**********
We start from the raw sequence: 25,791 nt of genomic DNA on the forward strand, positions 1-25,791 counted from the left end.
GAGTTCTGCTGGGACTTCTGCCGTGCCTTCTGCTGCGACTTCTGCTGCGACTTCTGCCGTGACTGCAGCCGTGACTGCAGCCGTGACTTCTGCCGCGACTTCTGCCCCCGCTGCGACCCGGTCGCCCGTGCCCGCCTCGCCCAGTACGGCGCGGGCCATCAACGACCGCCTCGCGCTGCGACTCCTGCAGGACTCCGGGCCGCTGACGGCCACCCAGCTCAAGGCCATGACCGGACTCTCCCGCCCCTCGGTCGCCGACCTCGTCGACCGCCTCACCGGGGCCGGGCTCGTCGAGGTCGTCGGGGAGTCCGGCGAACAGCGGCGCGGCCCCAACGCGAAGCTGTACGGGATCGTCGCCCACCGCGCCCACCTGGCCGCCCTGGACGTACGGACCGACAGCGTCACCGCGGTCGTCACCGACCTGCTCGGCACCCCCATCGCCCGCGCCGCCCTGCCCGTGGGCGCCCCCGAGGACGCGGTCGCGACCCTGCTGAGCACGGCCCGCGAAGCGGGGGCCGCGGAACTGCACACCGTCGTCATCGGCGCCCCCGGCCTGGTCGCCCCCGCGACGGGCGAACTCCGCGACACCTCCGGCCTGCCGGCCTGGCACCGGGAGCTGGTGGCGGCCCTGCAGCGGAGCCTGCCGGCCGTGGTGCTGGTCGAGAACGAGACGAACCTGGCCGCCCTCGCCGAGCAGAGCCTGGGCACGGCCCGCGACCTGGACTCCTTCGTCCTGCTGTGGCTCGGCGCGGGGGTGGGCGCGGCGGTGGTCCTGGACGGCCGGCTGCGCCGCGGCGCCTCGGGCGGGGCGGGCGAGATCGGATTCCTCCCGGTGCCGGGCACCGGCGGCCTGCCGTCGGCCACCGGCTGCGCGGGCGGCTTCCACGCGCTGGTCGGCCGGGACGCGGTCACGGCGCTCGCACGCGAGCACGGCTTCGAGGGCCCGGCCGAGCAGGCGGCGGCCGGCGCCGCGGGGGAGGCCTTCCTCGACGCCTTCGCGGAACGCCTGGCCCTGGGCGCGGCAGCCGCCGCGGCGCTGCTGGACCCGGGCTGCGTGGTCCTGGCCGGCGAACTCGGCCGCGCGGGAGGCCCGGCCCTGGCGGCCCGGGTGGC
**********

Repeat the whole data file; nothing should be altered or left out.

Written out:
We start from the raw sequence: 25,791 nt of genomic DNA on the forward strand, positions 1-25,791 counted from the left end.
GAGTTCTGCTGGGACTTCTGCCGTGCCTTCTGCTGCGACTTCTGCTGCGACTTCTGCCGTGACTGCAGCCGTGACTGCAGCCGTGACTTCTGCCGCGACTTCTGCCCCCGCTGCGACCCGGTCGCCCGTGCCCGCCTCGCCCAGTACGGCGCGGGCCATCAACGACCGCCTCGCGCTGCGACTCCTGCAGGACTCCGGGCCGCTGACGGCCACCCAGCTCAAGGCCATGACCGGACTCTCCCGCCCCTCGGTCGCCGACCTCGTCGACCGCCTCACCGGGGCCGGGCTCGTCGAGGTCGTCGGGGAGTCCGGCGAACAGCGGCGCGGCCCCAACGCGAAGCTGTACGGGATCGTCGCCCACCGCGCCCACCTGGCCGCCCTGGACGTACGGACCGACAGCGTCACCGCGGTCGTCACCGACCTGCTCGGCACCCCCATCGCCCGCGCCGCCCTGCCCGTGGGCGCCCCCGAGGACGCGGTCGCGACCCTGCTGAGCACGGCCCGCGAAGCGGGGGCCGCGGAACTGCACACCGTCGTCATCGGCGCCCCCGGCCTGGTCGCCCCCGCGACGGGCGAACTCCGCGACACCTCCGGCCTGCCGGCCTGGCACCGGGAGCTGGTGGCGGCCCTGCAGCGGAGCCTGCCGGCCGTGGTGCTGGTCGAGAACGAGACGAACCTGGCCGCCCTCGCCGAGCAGAGCCTGGGCACGGCCCGCGACCTGGACTCCTTCGTCCTGCTGTGGCTCGGCGCGGGGGTGGGCGCGGCGGTGGTCCTGGACGGCCGGCTGCGCCGCGGCGCCTCGGGCGGGGCGGGCGAGATCGGATTCCTCCCGGTGCCGGGCACCGGCGGCCTGCCGTCGGCCACCGGCTGCGCGGGCGGCTTCCACGCGCTGGTCGGCCGGGACGCGGTCACGGCGCTCGCACGCGAGCACGGCTTCGAGGGCCCGGCCGAGCAGGCGGCGGCCGGCGCCGCGGGGGAGGCCTTCCTCGACGCCTTCGCGGAACGCCTGGCCCTGGGCGCGGCAGCCGCCGCGGCGCTGCTGGACCCGGGCTGCGTGGTCCTGGCCGGCGAACTCGGCCGCGCGGGAGGCCCGGCCCTGGCGGCCCGGGTGGC